Campfire Bans & Safety

Campfire Bans

Campfire Bans

Current BC Fire Bans

BC Parks affected by campfire bans

BC Parks will provide information about campfire bans when notified by the BC Wildfire Service. Campfire restrictions may occur at any time due to rapid changes in conditions and circumstances, which can be difficult to predict. BC Parks will endeavor to maintain up-to-date information, but setting and lifting of restrictions may occur without warning.

Before you arrive: check the park's webpage, consult the BC Wildfire Service Website, or contact the Wildfire Information Line for updates. Remain alert for new information on local radio stations and social media channels.

During times of high fire risk, be prepared. It is recommended that you always bring a portable stove for cooking.

During your visit: Failure to comply with a ban can result in fines and there are heavy penalties for those found to be responsible for starting a wildfire.

Campfire Safety

Campfire Safety Brochure (BCWS) [PDF]

Camper's Code

When the sun goes down and the night sky appears, campers gather around the fire to tell stories, sing songs and experience the warmth a fire offers. However, campfires can also present some risk. Here are some campfire safety tips for your next camping adventure.

Things you will need:
Lighter or matches                      
Water (8 litres recommended)

STEP 1: Check if there is a fire ban in effect in the area by visiting BC Wildfire Service’s webpage.  If there is a fire ban, sorry – no campfire this time, but if there is no ban, please continue to step 2.

STEP 2: Use approved fire-rings or pits to build your fire if campfires are permitted. Start by clearing a four-foot radius around the designated fire area. The area should be free of grass, twigs, leaves, and firewood.

The fire should be at least 15 feet away from tent walls, hanging branches, and any surrounding vegetation.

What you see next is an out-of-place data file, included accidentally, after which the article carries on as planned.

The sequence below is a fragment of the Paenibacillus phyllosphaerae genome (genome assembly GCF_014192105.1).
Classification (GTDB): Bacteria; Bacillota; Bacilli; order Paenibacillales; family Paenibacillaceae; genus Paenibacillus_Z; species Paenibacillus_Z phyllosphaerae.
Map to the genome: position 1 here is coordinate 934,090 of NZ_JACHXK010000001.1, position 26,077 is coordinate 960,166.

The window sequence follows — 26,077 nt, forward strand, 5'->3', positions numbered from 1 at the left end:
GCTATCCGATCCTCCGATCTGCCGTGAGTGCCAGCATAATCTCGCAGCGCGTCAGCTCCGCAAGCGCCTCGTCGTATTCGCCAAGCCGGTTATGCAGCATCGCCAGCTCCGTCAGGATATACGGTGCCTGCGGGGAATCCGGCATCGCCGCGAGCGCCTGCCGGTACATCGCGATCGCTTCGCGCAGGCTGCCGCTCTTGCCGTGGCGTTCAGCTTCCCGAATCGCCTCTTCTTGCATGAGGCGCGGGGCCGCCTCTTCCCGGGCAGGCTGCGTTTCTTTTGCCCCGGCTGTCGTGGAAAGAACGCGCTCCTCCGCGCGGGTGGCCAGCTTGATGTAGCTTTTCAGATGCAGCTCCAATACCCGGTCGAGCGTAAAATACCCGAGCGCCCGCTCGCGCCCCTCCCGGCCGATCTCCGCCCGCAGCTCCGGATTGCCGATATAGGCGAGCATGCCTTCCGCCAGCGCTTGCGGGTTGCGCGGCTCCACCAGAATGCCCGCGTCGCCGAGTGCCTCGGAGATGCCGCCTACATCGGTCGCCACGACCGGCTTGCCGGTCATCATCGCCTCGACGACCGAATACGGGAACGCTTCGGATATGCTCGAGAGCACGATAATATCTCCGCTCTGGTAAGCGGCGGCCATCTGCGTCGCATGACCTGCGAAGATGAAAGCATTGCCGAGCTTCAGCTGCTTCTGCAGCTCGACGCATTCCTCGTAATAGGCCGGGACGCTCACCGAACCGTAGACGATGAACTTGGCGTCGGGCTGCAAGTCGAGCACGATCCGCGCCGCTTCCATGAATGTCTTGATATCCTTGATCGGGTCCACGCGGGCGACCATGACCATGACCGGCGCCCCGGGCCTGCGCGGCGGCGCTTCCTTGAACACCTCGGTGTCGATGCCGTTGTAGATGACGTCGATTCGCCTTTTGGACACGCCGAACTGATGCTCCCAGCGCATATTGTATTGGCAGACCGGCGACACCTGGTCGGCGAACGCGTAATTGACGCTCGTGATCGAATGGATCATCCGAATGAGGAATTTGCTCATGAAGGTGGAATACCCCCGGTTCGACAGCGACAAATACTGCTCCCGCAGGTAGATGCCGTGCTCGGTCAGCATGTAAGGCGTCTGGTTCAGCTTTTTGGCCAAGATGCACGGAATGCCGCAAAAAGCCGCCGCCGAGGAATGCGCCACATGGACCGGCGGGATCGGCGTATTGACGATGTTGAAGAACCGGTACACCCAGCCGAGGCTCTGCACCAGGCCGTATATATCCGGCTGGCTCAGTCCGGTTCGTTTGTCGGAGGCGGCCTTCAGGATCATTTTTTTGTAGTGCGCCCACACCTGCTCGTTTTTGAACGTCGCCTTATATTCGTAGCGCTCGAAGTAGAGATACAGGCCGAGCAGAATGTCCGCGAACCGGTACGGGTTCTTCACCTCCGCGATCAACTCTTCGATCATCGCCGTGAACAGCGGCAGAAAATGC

STEP 3: Typically, to start and maintain a healthy campfire you’ll need 3 types of wood. Note: Do not gather wood material from your campsite or surrounding areas.

  1. Tinder (small, dry bits of kindling)
  2. Kindling (small and thin pieces of wood)
  3. Fuel (firewood)

Start by loosely piling the tinder in the centre of the fire pit. Once a solid collection of tinder has been placed, it’s time to add the kindling on top. You can stack kindling in a cone shape (pointy side up), or like a log cabin. Use your lighter or match to ignite the tinder. Blow lightly at the base of the fire to get it started.

Add more kindling when your fire has some life to it. When the fire is hot enough, add the fuel (larger pieces of firewood) to the fire. Avoid overloading the firewood to prevent your fire from being smothered.

Keep the fire small and under control (0.5 metres by 0.5 metres). Never leave a fire unattended. It is extremely important that children and pets are supervised around the campfire.

STEP 4:  The best way to extinguish a fire is to let the wood burn completely to ash. If time does not allow for this, completely extinguish the fire with buckets of water. Pour water until the hissing sound stops and use your shovel to stir and break up the campfire.

For more information about fire management, visit BC Wildfire Service’s webpage.